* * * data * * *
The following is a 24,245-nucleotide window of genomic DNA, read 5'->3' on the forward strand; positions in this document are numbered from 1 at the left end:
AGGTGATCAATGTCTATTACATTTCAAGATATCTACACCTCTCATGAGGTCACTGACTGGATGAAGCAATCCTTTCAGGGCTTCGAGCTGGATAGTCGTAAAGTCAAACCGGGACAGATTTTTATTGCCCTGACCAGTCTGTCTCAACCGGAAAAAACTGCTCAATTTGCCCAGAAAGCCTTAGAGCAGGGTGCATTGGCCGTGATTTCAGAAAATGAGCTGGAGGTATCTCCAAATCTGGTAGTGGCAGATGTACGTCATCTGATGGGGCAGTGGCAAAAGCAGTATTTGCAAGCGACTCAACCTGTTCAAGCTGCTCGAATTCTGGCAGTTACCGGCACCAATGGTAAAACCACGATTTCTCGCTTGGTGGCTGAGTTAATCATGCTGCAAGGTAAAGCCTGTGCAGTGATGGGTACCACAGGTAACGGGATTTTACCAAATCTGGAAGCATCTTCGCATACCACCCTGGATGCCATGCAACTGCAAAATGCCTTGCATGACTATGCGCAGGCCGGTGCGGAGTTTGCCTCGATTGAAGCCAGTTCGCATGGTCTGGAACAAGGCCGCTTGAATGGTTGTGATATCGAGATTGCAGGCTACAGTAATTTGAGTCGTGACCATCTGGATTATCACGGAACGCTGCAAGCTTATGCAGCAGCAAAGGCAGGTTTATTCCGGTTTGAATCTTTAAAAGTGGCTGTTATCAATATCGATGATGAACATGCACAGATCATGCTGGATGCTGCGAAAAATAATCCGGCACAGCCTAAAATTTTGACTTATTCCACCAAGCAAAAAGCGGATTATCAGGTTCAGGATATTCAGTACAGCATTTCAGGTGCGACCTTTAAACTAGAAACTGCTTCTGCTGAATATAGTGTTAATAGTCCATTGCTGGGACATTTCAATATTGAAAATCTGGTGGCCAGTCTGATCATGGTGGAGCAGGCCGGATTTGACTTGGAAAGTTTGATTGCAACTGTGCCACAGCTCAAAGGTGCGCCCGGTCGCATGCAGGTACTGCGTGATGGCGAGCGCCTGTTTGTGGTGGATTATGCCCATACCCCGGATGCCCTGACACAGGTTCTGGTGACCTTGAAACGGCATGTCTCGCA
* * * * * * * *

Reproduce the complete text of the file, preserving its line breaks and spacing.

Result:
The following is a 24,245-nucleotide window of genomic DNA, read 5'->3' on the forward strand; positions in this document are numbered from 1 at the left end:
AGGTGATCAATGTCTATTACATTTCAAGATATCTACACCTCTCATGAGGTCACTGACTGGATGAAGCAATCCTTTCAGGGCTTCGAGCTGGATAGTCGTAAAGTCAAACCGGGACAGATTTTTATTGCCCTGACCAGTCTGTCTCAACCGGAAAAAACTGCTCAATTTGCCCAGAAAGCCTTAGAGCAGGGTGCATTGGCCGTGATTTCAGAAAATGAGCTGGAGGTATCTCCAAATCTGGTAGTGGCAGATGTACGTCATCTGATGGGGCAGTGGCAAAAGCAGTATTTGCAAGCGACTCAACCTGTTCAAGCTGCTCGAATTCTGGCAGTTACCGGCACCAATGGTAAAACCACGATTTCTCGCTTGGTGGCTGAGTTAATCATGCTGCAAGGTAAAGCCTGTGCAGTGATGGGTACCACAGGTAACGGGATTTTACCAAATCTGGAAGCATCTTCGCATACCACCCTGGATGCCATGCAACTGCAAAATGCCTTGCATGACTATGCGCAGGCCGGTGCGGAGTTTGCCTCGATTGAAGCCAGTTCGCATGGTCTGGAACAAGGCCGCTTGAATGGTTGTGATATCGAGATTGCAGGCTACAGTAATTTGAGTCGTGACCATCTGGATTATCACGGAACGCTGCAAGCTTATGCAGCAGCAAAGGCAGGTTTATTCCGGTTTGAATCTTTAAAAGTGGCTGTTATCAATATCGATGATGAACATGCACAGATCATGCTGGATGCTGCGAAAAATAATCCGGCACAGCCTAAAATTTTGACTTATTCCACCAAGCAAAAAGCGGATTATCAGGTTCAGGATATTCAGTACAGCATTTCAGGTGCGACCTTTAAACTAGAAACTGCTTCTGCTGAATATAGTGTTAATAGTCCATTGCTGGGACATTTCAATATTGAAAATCTGGTGGCCAGTCTGATCATGGTGGAGCAGGCCGGATTTGACTTGGAAAGTTTGATTGCAACTGTGCCACAGCTCAAAGGTGCGCCCGGTCGCATGCAGGTACTGCGTGATGGCGAGCGCCTGTTTGTGGTGGATTATGCCCATACCCCGGATGCCCTGACACAGGTTCTGGTGACCTTGAAACGGCATGTCTCGCA